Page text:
The ambitiousness of Community and Dan Harmon’s artistic vision is paramount to what sets this show apart from everything else on TV. And the creation of an elastic universe where anything can happen tied to a fantastic ensemble who can play many different angles to their characters is what makes Community one of the best shows on television. ‘Modern Warfare’ was the point where the show put its foot down on the accelerator and said proudly ‘yep, we’re doing this. An action epic set around a game of paintball’ and the rest is history.
But this episode is more than just a cool action homage of action films like The Warriors, The Terminator or every John Woo movie. At it’s heart it’s an episode about the relationship between Jeff and Britta. This is the episode that finally realises how to use this pairing properly as they fail as a traditional romantic couple – as the sometimes painfully generic season 1 finale can attest to.
Abed: Come with me if you don't want paint on your clothes Jeff: There's no 'Jeff and Britta' Pierce: He said fully erect. Jeff: Wait, it's blood. I thought it was paint but I'm just bleeding. Talk about luck!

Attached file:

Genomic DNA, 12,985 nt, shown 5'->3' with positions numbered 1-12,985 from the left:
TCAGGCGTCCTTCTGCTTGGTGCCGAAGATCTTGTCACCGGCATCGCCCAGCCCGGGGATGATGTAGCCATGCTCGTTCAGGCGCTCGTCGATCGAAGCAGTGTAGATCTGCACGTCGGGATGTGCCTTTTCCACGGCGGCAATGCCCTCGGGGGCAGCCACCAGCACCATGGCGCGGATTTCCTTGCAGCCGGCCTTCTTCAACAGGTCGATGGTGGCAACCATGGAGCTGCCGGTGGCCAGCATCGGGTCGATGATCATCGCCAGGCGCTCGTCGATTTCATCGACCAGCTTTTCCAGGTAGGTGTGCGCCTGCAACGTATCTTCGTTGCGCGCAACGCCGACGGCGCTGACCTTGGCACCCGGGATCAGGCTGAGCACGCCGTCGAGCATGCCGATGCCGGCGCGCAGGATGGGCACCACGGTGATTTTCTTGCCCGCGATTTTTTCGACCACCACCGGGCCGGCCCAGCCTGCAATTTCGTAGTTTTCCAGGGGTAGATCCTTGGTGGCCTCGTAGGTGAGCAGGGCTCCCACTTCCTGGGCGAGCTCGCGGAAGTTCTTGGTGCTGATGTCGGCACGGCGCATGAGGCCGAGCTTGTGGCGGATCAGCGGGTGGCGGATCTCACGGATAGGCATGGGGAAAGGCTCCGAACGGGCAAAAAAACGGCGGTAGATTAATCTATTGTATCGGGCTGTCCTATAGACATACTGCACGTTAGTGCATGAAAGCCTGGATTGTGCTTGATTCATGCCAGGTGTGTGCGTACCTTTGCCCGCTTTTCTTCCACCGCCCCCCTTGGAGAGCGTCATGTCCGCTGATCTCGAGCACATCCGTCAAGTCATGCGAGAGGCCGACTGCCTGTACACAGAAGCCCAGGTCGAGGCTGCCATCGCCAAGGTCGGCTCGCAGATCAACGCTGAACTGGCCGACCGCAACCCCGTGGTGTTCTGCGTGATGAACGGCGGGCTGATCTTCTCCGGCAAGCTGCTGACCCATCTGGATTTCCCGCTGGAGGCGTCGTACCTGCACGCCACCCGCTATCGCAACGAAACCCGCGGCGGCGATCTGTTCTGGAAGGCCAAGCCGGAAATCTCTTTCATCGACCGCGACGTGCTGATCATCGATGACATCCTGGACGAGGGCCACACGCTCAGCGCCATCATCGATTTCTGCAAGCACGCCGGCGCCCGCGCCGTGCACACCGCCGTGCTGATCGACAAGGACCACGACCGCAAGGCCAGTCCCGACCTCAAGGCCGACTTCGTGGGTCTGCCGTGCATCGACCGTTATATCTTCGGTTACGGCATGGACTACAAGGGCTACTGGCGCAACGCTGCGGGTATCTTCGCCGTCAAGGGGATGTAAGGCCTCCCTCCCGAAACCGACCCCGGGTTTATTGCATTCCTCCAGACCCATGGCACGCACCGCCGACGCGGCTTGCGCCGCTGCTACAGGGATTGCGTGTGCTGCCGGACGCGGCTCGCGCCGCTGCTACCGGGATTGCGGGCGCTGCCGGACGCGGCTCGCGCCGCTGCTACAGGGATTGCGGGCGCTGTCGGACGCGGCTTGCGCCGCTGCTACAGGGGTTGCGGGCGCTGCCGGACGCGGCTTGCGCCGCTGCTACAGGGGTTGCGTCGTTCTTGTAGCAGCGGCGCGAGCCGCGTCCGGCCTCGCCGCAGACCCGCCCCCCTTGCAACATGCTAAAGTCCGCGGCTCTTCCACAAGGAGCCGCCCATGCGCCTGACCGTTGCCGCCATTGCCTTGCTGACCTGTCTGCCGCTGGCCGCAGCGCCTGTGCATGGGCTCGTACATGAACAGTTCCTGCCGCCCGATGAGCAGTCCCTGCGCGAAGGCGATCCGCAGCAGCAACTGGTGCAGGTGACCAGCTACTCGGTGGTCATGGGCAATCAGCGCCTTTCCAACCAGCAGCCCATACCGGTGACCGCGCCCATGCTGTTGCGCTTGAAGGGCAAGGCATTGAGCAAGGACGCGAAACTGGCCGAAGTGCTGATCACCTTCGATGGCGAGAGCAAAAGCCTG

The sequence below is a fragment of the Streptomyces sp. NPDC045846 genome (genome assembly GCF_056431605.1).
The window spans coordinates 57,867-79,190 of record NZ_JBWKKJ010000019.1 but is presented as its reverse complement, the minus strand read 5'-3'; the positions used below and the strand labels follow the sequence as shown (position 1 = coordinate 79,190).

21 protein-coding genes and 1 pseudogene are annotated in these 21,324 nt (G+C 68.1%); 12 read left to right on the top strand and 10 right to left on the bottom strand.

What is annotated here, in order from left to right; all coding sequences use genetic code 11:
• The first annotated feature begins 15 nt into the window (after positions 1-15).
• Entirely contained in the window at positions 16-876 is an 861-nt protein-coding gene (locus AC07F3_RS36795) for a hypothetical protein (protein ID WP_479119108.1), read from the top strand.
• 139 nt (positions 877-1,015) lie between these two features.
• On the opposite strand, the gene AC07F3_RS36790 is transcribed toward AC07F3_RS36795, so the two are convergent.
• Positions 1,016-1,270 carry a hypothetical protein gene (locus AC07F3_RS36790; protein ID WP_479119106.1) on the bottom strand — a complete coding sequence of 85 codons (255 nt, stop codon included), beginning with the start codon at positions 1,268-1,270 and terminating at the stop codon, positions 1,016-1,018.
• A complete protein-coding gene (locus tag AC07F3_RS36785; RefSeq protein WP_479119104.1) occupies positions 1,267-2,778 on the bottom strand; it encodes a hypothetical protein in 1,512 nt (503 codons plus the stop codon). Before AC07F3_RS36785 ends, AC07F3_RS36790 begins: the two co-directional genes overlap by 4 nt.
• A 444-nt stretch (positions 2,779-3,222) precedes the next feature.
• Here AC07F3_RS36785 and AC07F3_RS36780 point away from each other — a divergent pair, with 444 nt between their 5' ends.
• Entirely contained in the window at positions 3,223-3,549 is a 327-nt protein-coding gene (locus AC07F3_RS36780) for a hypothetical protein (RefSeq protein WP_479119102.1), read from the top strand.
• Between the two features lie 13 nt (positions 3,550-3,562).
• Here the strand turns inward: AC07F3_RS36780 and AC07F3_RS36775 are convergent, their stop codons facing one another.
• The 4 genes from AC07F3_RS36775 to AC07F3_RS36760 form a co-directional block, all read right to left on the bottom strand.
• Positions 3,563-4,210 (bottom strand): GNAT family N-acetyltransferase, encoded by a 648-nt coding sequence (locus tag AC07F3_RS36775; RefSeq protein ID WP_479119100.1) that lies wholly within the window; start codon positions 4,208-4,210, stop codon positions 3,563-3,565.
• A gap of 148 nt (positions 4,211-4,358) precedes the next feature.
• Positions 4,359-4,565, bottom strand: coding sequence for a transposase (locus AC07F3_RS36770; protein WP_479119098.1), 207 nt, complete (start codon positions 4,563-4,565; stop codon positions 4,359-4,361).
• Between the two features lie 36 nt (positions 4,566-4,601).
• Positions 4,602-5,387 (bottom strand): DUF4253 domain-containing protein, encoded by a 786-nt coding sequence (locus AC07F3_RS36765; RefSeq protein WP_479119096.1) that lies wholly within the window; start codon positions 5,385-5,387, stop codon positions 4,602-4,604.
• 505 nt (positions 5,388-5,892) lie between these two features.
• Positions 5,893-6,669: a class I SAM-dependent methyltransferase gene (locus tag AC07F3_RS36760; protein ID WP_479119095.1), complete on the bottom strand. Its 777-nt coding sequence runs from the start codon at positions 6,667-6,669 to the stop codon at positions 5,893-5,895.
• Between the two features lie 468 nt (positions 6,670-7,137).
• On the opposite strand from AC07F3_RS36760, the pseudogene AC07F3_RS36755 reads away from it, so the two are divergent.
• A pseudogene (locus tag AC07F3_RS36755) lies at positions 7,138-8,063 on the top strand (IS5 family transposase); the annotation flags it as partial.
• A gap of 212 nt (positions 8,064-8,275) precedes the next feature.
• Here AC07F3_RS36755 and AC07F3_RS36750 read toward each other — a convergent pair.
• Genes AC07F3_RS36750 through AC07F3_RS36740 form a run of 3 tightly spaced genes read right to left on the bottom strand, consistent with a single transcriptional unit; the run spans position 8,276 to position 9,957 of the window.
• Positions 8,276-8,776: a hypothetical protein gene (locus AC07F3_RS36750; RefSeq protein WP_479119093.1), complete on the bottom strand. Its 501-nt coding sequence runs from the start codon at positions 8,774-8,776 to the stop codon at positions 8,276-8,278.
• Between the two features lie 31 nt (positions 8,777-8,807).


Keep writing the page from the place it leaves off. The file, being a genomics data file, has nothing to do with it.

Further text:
2. Remedial Chaos Theory (3×03)
Season 3 occasionally gets a bad rap, but I think it’s a mostly successful blend of the back to basics season 1 community college set episodes and season 2’s ambitious storytelling. Whatever your opinion, there is no doubt that this episode represents the best of season 3.
This is simply a perfectly crafted episode, managing to splice together 8 different stories, all of which build upon the next. It’s also a very clever way for the show to comment on it’s characters by what happens in their absence. When Troy goes downstairs all hell breaks loose. When Jeff leaves, the group is allowed to let loose and have fun in the absence of a sarcastic naysayer. The episode allows the writers to peddle in some what-if storylines and show that Troy and Britta and Annie and Jeff pairings are definitely possible under certain conditions.
The darkest timeline capper at the end is both hilarious (- YOU DIED YOUR HAIR! – That’s right, things got dark) and unfortunate in how it gets abused by the season 4 finale and to a lesser extent, the season 3 finale.
Britta: Ropes? Vines. Vines? Let him finish! Annie: That pizza guy was so creepy. Jeff: So you're saying he was a pizza guy. Troy: One word, two syllables. Jeff: Please don't say Charades. Troy and Abed: Yahtzee.
1. Advanced Dungeons & Dragons (2×14)